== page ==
I have heard repeatedly from clients that all they want to do is keep eating because they feel so blue this winter. So, barring a vacation in the tropics or moving, here are a few steps that can be taken to lift your spirits and hopefully help stop inappropriate eating that can go hand in hand with the winter blues or even seasonal affective disorder (SAD):

Catch the rays when possible

Even the gloomiest areas in the Midwest will occasionally be sunny,  so be sure to capitalize on it even if you need to bundle up to do so.  Take a walk outside in those rays of sunshine and you will elevate your mood because the exercise and sunshine will affect the balance of key neurotransmitters such as serotonin, melatonin, and endorphins.

Consider blue light therapy

Along the lines of catching natural light rays, researchers are aware that certain light spectrum, such as blue light, seems to help alleviate SAD. Many free-standing blue lights are available for easy purchase online. When it’s a particularly bleak winter, these lights can be of benefit.

Check your vitamin D levels

Many Americans have inadequate blood vitamin D levels. Research supports that getting your blood vitamin D levels in the right range is ammunition in fighting seasonal affective disorder.  Bleak days and lots of warm bulky clothes limit the body’s ability to make the so-called “sunshine” vitamin, which can be produced by the body when sun shines on a compound on our skin.  If we cannot make it, we are able to supplement our diet with vitamin D.  During winter months, dosages in the 1000-1200 IU range are probably safe for most people who have limited sun exposure.

Control your eating environment

While waiting for spring weather and freedom from the winter doldrums, don’t undo previous successful weight loss with binge eating just because of SAD or depression.  Control your eating environment at home by ridding it of high temptation and high calorie foods.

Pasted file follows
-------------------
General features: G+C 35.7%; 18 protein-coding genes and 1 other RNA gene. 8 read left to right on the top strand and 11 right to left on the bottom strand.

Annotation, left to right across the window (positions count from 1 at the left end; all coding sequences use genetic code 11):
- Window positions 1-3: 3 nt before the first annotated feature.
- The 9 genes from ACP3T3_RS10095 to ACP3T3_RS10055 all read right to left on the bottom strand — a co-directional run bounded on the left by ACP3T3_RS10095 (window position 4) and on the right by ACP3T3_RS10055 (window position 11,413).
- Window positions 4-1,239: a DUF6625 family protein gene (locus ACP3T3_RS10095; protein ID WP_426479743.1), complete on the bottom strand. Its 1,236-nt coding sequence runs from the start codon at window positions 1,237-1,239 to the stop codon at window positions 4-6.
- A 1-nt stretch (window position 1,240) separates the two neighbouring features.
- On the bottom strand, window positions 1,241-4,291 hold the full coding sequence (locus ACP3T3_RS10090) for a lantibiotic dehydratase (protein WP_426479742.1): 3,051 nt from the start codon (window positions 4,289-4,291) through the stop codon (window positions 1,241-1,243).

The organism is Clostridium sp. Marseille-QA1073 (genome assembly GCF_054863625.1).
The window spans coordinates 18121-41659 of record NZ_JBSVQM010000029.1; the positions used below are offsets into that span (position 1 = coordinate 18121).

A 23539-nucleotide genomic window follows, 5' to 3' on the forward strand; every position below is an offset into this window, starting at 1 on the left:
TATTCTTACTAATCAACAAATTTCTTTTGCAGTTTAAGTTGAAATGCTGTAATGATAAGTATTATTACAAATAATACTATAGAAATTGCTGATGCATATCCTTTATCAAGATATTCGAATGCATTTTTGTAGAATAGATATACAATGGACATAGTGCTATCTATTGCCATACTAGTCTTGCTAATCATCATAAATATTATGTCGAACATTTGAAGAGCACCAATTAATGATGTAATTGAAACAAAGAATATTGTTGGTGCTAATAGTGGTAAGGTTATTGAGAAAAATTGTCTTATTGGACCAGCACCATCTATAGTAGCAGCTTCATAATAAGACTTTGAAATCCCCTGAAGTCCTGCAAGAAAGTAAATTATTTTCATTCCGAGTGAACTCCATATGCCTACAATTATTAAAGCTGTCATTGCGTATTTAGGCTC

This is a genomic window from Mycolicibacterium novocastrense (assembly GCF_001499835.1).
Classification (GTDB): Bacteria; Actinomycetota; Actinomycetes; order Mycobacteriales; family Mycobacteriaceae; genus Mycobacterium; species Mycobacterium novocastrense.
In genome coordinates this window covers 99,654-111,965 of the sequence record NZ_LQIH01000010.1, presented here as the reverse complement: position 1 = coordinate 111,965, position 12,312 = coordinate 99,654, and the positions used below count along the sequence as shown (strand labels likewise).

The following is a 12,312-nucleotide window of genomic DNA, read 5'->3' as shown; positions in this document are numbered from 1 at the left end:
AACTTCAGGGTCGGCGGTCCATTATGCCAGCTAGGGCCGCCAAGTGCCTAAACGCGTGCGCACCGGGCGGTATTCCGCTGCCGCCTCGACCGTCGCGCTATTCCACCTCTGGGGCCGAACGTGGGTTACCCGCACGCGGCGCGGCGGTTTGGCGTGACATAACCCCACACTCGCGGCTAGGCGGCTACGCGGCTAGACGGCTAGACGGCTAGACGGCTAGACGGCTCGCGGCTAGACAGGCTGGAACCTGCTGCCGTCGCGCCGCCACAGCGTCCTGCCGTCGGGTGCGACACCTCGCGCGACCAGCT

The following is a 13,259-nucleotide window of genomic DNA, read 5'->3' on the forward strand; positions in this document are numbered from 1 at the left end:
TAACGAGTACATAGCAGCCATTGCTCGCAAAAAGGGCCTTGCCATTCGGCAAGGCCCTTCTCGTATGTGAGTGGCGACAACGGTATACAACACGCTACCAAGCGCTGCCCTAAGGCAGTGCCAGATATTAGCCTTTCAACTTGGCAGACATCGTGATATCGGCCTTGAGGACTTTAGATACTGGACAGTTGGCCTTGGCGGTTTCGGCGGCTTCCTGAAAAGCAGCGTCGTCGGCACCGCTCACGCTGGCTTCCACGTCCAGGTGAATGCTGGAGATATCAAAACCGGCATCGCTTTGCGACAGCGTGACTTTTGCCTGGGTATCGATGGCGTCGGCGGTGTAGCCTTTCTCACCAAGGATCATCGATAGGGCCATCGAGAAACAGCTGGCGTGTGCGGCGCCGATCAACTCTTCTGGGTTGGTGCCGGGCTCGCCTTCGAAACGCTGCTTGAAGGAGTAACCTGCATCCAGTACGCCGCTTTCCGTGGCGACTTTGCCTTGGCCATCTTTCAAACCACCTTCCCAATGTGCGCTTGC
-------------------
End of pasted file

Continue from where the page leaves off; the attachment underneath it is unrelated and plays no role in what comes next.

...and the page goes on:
Stock your kitchen with healthy, low sodium soups and entrees

They can nourish and “comfort” you appropriately through the rest of the winter. Increase  your consumption of fruits, veggies, and lentils to increase your anti-oxidants and fiber.  Don’t be afraid of opting for frozen fruits and veggies at this time of year. They are just as nutritious as the fresh varieties which are harder to buy in the winter.   When the warm weather comes, you will be happy that you did not pile on the weight due to winter blues.

Here’s to wrapping up winter. It’s almost March! Remember, an once of prevention is worth a pound of cure. By watching your diet this winter, you will be in a better position both mentally and physically for spring when it springs!

 

 

 

Leftover Turkey Scraps: New Comfort Food Recipe

Those turkey scraps that don’t fit nicely on a serving platter for Thanksgiving lend themselves very well to a favorite family recipe of mine. I would put these croquettes in the “comfort food” category. They are easy to make, use up all your leftover meat scraps, and are a healthy meat entrée. Enjoy the whole traditional bird on Thanksgiving, then enjoy this great leftover dish later in the week.Turkey Dinner

Take all those scraps of turkey and place into a food processor or a blender. This recipe calls for about 2 cups of shredded meat. The meat mixture will be mixed with a light roux sauce to bind it and then baked in the oven for a healthier alternative to a traditional fried croquette recipe.

 

For the croquette meat mixture you will need:

2 cups of chopped or shredded leftover turkey
dash of salt and pepper
1 tsp. lemon juice (optional)
1 tsp. chopped parsley (optional)

Combine these ingredients in a mixing bowl and set aside.

Next, make the light roux sauce. 

You will need:

4 Tbsp. butter
1/3 cup flour
1/4 tsp. salt
dash of pepper
1 cup milk